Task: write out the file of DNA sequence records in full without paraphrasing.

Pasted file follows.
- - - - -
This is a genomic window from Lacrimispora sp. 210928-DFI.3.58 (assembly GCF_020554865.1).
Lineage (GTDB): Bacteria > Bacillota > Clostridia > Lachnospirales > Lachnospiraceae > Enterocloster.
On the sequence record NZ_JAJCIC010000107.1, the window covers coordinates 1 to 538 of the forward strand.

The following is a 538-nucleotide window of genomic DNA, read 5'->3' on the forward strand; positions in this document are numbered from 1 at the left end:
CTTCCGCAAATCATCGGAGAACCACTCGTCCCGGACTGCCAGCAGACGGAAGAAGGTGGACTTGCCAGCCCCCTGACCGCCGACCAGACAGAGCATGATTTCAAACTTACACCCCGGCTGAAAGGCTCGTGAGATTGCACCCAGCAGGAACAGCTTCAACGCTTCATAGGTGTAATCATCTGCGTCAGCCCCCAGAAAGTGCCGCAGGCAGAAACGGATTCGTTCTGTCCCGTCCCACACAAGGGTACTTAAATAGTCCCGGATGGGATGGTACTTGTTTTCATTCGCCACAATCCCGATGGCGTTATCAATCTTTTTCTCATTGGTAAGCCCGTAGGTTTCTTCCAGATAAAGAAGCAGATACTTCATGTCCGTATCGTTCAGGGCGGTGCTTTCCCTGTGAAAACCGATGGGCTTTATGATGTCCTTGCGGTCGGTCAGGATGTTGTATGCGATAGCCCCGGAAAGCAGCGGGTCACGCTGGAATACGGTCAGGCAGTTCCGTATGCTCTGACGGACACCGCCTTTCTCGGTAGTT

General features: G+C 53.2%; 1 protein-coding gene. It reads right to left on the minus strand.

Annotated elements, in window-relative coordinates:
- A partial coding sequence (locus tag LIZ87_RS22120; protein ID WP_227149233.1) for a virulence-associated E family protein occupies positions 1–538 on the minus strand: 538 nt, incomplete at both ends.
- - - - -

This is a genomic window from Lacrimispora sp. 210928-DFI.3.58 (assembly GCF_020554865.1).
Lineage (GTDB): Bacteria > Bacillota > Clostridia > Lachnospirales > Lachnospiraceae > Enterocloster.
On the sequence record NZ_JAJCIC010000107.1, the window covers coordinates 1 to 538 of the forward strand.

The following is a 538-nucleotide window of genomic DNA, read 5'->3' on the forward strand; positions in this document are numbered from 1 at the left end:
CTTCCGCAAATCATCGGAGAACCACTCGTCCCGGACTGCCAGCAGACGGAAGAAGGTGGACTTGCCAGCCCCCTGACCGCCGACCAGACAGAGCATGATTTCAAACTTACACCCCGGCTGAAAGGCTCGTGAGATTGCACCCAGCAGGAACAGCTTCAACGCTTCATAGGTGTAATCATCTGCGTCAGCCCCCAGAAAGTGCCGCAGGCAGAAACGGATTCGTTCTGTCCCGTCCCACACAAGGGTACTTAAATAGTCCCGGATGGGATGGTACTTGTTTTCATTCGCCACAATCCCGATGGCGTTATCAATCTTTTTCTCATTGGTAAGCCCGTAGGTTTCTTCCAGATAAAGAAGCAGATACTTCATGTCCGTATCGTTCAGGGCGGTGCTTTCCCTGTGAAAACCGATGGGCTTTATGATGTCCTTGCGGTCGGTCAGGATGTTGTATGCGATAGCCCCGGAAAGCAGCGGGTCACGCTGGAATACGGTCAGGCAGTTCCGTATGCTCTGACGGACACCGCCTTTCTCGGTAGTT

General features: G+C 53.2%; 1 protein-coding gene. It reads right to left on the minus strand.

Annotated elements, in window-relative coordinates:
- A partial coding sequence (locus tag LIZ87_RS22120; protein ID WP_227149233.1) for a virulence-associated E family protein occupies positions 1–538 on the minus strand: 538 nt, incomplete at both ends.